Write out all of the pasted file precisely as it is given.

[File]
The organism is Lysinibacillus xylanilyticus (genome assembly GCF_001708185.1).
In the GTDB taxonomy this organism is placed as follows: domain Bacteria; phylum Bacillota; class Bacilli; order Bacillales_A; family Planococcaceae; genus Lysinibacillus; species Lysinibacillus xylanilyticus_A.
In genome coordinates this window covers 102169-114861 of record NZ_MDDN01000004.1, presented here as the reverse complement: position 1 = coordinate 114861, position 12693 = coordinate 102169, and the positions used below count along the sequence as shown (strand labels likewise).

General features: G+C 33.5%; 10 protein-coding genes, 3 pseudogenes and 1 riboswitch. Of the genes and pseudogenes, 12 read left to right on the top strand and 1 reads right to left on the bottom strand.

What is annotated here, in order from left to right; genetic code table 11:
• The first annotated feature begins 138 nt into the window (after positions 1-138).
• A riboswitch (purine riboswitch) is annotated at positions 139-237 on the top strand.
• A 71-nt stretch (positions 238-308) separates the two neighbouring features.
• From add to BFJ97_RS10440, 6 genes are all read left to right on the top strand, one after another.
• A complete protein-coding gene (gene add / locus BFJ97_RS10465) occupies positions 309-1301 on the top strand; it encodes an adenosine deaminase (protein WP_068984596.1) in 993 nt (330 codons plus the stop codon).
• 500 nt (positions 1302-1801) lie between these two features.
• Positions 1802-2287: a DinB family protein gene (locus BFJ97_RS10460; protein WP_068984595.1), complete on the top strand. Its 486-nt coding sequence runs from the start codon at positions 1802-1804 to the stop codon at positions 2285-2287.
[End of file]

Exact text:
The organism is Lysinibacillus xylanilyticus (genome assembly GCF_001708185.1).
In the GTDB taxonomy this organism is placed as follows: domain Bacteria; phylum Bacillota; class Bacilli; order Bacillales_A; family Planococcaceae; genus Lysinibacillus; species Lysinibacillus xylanilyticus_A.
In genome coordinates this window covers 102169-114861 of record NZ_MDDN01000004.1, presented here as the reverse complement: position 1 = coordinate 114861, position 12693 = coordinate 102169, and the positions used below count along the sequence as shown (strand labels likewise).

General features: G+C 33.5%; 10 protein-coding genes, 3 pseudogenes and 1 riboswitch. Of the genes and pseudogenes, 12 read left to right on the top strand and 1 reads right to left on the bottom strand.

What is annotated here, in order from left to right; genetic code table 11:
• The first annotated feature begins 138 nt into the window (after positions 1-138).
• A riboswitch (purine riboswitch) is annotated at positions 139-237 on the top strand.
• A 71-nt stretch (positions 238-308) separates the two neighbouring features.
• From add to BFJ97_RS10440, 6 genes are all read left to right on the top strand, one after another.
• A complete protein-coding gene (gene add / locus BFJ97_RS10465) occupies positions 309-1301 on the top strand; it encodes an adenosine deaminase (protein WP_068984596.1) in 993 nt (330 codons plus the stop codon).
• 500 nt (positions 1302-1801) lie between these two features.
• Positions 1802-2287: a DinB family protein gene (locus BFJ97_RS10460; protein WP_068984595.1), complete on the top strand. Its 486-nt coding sequence runs from the start codon at positions 1802-1804 to the stop codon at positions 2285-2287.